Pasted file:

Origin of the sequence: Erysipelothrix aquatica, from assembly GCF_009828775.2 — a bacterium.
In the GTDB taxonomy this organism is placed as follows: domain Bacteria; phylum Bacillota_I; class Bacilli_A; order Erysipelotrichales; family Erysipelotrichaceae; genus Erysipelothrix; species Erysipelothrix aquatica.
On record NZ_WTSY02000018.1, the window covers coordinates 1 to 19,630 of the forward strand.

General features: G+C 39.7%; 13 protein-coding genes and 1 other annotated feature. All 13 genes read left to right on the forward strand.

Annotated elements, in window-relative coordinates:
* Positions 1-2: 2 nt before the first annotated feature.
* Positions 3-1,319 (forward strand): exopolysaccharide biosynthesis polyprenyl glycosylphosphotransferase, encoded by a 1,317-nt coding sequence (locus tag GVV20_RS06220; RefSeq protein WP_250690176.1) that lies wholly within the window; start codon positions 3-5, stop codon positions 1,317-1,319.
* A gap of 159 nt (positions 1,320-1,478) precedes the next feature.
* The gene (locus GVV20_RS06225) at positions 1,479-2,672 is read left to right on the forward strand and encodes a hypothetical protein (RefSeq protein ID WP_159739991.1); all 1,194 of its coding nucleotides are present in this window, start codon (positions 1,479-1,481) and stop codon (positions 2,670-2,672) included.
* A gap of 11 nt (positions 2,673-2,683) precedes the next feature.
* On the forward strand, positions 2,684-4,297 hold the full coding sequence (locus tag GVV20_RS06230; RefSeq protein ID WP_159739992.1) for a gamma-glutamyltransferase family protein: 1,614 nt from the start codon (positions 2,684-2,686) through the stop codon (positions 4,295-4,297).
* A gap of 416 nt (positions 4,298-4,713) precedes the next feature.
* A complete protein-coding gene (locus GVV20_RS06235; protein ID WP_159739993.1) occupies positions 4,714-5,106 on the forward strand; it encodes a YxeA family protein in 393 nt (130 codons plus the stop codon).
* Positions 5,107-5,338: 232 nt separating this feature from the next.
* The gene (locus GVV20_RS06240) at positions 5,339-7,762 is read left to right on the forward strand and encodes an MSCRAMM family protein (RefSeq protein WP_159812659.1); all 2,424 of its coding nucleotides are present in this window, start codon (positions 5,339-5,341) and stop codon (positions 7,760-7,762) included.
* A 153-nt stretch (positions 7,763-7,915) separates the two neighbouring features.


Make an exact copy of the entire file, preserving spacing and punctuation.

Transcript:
Origin of the sequence: Erysipelothrix aquatica, from assembly GCF_009828775.2 — a bacterium.
In the GTDB taxonomy this organism is placed as follows: domain Bacteria; phylum Bacillota_I; class Bacilli_A; order Erysipelotrichales; family Erysipelotrichaceae; genus Erysipelothrix; species Erysipelothrix aquatica.
On record NZ_WTSY02000018.1, the window covers coordinates 1 to 19,630 of the forward strand.

General features: G+C 39.7%; 13 protein-coding genes and 1 other annotated feature. All 13 genes read left to right on the forward strand.

Annotated elements, in window-relative coordinates:
* Positions 1-2: 2 nt before the first annotated feature.
* Positions 3-1,319 (forward strand): exopolysaccharide biosynthesis polyprenyl glycosylphosphotransferase, encoded by a 1,317-nt coding sequence (locus tag GVV20_RS06220; RefSeq protein WP_250690176.1) that lies wholly within the window; start codon positions 3-5, stop codon positions 1,317-1,319.
* A gap of 159 nt (positions 1,320-1,478) precedes the next feature.
* The gene (locus GVV20_RS06225) at positions 1,479-2,672 is read left to right on the forward strand and encodes a hypothetical protein (RefSeq protein ID WP_159739991.1); all 1,194 of its coding nucleotides are present in this window, start codon (positions 1,479-1,481) and stop codon (positions 2,670-2,672) included.
* A gap of 11 nt (positions 2,673-2,683) precedes the next feature.
* On the forward strand, positions 2,684-4,297 hold the full coding sequence (locus tag GVV20_RS06230; RefSeq protein ID WP_159739992.1) for a gamma-glutamyltransferase family protein: 1,614 nt from the start codon (positions 2,684-2,686) through the stop codon (positions 4,295-4,297).
* A gap of 416 nt (positions 4,298-4,713) precedes the next feature.
* A complete protein-coding gene (locus GVV20_RS06235; protein ID WP_159739993.1) occupies positions 4,714-5,106 on the forward strand; it encodes a YxeA family protein in 393 nt (130 codons plus the stop codon).
* Positions 5,107-5,338: 232 nt separating this feature from the next.
* The gene (locus GVV20_RS06240) at positions 5,339-7,762 is read left to right on the forward strand and encodes an MSCRAMM family protein (RefSeq protein WP_159812659.1); all 2,424 of its coding nucleotides are present in this window, start codon (positions 5,339-5,341) and stop codon (positions 7,760-7,762) included.
* A 153-nt stretch (positions 7,763-7,915) separates the two neighbouring features.